A CANVASSER for the Third Victory Loan told us this.
In an office he approached a young, pretty, five-foot stenographer and asked her how about a bond.
“I’ve got to buy one,” she said, “but I don’t know how I’m going to pay for it.”
Tactful questioning revealed that she and her sister looked after their widowed mother; that they sent parcels to their two brothers, one a prisoner of war in Germany, the other a prisoner in Hong Kong. After her board was paid, she had $1 a week for clothes; twenty cents a day for lunch. She had given up smoking. Already she was paying for a Victory Bond from the previous loan and wouldn’t be clear of that till December.
“Why do you think you have to buy a bond?” the canvasser asked.
“I’d feel like a heel if I didn’t,” she told him, and signed on the dotted line.
The salesman went to the head of the firm for whom the girl worked. He agreed to finance Bond Number Two until she had finished paying for Bond Number One.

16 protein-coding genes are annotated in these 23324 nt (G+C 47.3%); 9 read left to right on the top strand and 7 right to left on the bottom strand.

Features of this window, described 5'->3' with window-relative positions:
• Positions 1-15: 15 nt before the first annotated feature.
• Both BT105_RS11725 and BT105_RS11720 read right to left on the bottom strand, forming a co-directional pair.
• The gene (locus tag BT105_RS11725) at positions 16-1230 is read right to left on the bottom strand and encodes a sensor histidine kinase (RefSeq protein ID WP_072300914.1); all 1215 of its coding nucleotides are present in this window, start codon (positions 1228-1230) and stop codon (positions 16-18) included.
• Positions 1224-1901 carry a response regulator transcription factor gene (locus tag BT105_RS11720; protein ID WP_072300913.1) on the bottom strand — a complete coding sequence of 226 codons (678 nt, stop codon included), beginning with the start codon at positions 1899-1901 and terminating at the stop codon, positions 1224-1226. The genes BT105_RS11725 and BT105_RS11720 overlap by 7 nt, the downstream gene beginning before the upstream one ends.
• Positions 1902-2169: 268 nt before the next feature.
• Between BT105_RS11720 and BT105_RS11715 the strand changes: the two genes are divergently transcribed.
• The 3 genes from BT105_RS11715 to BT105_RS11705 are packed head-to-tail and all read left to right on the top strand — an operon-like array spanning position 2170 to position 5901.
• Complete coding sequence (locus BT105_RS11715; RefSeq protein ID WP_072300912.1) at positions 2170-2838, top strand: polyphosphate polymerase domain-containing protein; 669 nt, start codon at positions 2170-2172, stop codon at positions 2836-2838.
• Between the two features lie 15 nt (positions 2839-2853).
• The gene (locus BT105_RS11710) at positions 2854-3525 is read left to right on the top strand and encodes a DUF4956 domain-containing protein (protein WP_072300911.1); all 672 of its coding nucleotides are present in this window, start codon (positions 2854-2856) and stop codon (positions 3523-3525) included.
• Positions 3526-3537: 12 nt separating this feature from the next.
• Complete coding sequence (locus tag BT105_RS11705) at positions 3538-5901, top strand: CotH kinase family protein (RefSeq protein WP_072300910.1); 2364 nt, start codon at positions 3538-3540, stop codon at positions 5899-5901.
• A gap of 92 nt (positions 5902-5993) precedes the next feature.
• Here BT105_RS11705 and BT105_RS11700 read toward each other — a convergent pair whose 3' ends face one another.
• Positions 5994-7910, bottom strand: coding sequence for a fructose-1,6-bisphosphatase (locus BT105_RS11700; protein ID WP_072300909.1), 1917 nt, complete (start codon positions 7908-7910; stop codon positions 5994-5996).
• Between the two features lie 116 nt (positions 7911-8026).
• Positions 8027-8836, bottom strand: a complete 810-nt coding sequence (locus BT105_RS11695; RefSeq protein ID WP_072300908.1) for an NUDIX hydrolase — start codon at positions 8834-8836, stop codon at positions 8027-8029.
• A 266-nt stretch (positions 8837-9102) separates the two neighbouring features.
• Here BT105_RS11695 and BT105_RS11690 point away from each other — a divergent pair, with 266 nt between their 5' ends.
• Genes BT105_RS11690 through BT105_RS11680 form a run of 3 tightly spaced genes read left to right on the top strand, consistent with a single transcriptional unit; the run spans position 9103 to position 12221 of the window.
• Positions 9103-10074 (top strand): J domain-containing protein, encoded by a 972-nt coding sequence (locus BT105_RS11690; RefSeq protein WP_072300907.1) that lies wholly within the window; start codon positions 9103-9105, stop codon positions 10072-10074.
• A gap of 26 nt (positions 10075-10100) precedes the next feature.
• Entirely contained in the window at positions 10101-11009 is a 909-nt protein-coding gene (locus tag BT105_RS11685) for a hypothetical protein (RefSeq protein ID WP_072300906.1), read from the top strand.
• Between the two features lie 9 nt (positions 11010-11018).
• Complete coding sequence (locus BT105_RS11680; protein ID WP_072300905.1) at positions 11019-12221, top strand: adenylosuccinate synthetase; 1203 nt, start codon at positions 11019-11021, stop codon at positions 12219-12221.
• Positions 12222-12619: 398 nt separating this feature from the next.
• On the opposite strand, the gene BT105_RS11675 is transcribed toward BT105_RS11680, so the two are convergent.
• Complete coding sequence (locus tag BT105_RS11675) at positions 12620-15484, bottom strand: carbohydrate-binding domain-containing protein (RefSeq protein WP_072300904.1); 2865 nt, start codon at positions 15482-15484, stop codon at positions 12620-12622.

There are a number of stories like that. They add more than one can tell to the news that the original objective of Canada’s Third Victory Loan has been passed and that it seems sure (as we go to press) that the billion dollar figure will be reached. They will bring added cheer to the men of the Canadian forces overseas, and patrolling the seas; comfort to those at home who have lost their sons.
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